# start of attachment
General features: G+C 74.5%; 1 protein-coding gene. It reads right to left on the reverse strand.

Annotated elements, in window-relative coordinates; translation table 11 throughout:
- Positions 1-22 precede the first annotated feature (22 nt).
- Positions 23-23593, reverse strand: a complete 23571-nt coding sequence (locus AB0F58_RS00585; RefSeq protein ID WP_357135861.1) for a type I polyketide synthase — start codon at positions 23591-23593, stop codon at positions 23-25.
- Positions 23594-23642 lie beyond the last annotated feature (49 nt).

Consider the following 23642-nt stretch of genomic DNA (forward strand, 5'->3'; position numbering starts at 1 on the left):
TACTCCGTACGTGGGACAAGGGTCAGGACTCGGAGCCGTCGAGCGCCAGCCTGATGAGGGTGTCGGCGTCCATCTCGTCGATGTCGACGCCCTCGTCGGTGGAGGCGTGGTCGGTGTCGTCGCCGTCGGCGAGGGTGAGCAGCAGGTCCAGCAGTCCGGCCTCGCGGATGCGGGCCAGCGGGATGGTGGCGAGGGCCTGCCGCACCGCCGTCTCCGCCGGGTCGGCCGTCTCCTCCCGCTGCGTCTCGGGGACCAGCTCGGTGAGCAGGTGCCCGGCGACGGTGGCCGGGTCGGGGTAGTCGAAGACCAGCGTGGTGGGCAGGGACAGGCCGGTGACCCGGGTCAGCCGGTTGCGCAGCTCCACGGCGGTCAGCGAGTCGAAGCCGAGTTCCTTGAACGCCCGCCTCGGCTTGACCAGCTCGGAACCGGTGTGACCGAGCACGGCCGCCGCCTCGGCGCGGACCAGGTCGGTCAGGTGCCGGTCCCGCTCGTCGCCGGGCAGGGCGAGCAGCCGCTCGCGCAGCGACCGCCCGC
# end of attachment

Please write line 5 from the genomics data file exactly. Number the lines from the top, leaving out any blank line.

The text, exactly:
- Positions 23594-23642 lie beyond the last annotated feature (49 nt).